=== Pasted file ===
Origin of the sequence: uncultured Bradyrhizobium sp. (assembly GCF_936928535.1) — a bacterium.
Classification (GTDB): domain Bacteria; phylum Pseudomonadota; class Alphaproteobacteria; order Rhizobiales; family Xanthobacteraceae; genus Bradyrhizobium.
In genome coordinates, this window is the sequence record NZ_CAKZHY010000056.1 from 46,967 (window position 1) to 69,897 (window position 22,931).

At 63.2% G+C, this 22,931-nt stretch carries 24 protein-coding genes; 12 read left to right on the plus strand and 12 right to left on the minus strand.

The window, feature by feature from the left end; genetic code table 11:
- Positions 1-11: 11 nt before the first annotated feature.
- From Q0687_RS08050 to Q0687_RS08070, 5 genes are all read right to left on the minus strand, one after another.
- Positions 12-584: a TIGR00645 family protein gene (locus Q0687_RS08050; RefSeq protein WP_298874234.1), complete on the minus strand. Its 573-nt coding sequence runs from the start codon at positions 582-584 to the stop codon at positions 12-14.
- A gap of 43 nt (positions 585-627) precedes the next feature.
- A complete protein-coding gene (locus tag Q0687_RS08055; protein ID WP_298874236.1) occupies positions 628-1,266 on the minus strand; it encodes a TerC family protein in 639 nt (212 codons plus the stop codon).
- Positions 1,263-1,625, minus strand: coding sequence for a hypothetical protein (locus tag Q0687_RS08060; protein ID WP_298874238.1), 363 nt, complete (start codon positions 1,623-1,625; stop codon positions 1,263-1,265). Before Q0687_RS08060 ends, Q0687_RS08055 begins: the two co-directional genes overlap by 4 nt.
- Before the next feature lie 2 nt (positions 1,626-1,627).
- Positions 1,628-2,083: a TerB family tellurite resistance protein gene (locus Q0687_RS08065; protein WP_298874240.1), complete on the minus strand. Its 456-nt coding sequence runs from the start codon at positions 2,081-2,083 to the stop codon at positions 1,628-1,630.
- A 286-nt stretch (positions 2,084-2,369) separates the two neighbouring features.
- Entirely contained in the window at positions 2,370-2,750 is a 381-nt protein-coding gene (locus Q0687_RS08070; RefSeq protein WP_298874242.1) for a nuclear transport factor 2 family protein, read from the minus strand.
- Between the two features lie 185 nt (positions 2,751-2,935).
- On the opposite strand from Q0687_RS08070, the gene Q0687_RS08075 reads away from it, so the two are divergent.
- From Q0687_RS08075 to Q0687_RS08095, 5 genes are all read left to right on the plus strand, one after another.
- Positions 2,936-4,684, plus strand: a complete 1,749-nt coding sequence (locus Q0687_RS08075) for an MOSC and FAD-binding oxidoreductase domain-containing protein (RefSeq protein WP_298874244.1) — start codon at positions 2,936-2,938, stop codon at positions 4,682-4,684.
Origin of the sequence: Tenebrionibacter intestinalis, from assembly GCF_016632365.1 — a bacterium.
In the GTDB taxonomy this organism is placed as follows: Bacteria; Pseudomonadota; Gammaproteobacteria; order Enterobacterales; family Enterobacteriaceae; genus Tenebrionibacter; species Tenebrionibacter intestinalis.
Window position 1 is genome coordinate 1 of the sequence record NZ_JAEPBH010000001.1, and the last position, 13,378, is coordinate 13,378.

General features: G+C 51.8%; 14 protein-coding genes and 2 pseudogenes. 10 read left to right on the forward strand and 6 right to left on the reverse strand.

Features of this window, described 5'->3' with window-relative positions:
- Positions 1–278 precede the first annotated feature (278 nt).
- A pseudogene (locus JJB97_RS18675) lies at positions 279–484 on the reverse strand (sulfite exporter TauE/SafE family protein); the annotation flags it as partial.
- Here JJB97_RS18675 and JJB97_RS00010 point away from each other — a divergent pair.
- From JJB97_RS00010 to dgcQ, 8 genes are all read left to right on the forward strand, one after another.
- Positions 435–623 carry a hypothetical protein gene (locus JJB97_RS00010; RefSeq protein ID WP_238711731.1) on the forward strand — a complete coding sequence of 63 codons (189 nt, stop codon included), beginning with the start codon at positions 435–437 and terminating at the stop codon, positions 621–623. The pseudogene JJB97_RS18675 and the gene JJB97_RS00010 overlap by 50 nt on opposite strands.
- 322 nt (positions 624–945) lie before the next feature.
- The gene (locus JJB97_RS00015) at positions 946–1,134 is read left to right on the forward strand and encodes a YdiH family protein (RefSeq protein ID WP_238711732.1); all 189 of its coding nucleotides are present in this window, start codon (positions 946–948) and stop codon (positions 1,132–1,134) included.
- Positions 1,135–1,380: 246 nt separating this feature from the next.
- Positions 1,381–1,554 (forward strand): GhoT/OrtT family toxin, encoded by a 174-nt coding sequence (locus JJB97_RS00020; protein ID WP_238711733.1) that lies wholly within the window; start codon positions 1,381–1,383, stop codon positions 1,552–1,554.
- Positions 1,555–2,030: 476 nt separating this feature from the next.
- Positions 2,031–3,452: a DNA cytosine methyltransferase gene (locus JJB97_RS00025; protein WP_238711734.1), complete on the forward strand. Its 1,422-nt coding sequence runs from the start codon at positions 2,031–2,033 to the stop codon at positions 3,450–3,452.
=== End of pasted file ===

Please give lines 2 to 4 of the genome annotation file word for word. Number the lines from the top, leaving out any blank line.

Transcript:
Classification (GTDB): domain Bacteria; phylum Pseudomonadota; class Alphaproteobacteria; order Rhizobiales; family Xanthobacteraceae; genus Bradyrhizobium.
In genome coordinates, this window is the sequence record NZ_CAKZHY010000056.1 from 46,967 (window position 1) to 69,897 (window position 22,931).

At 63.2% G+C, this 22,931-nt stretch carries 24 protein-coding genes; 12 read left to right on the plus strand and 12 right to left on the minus strand.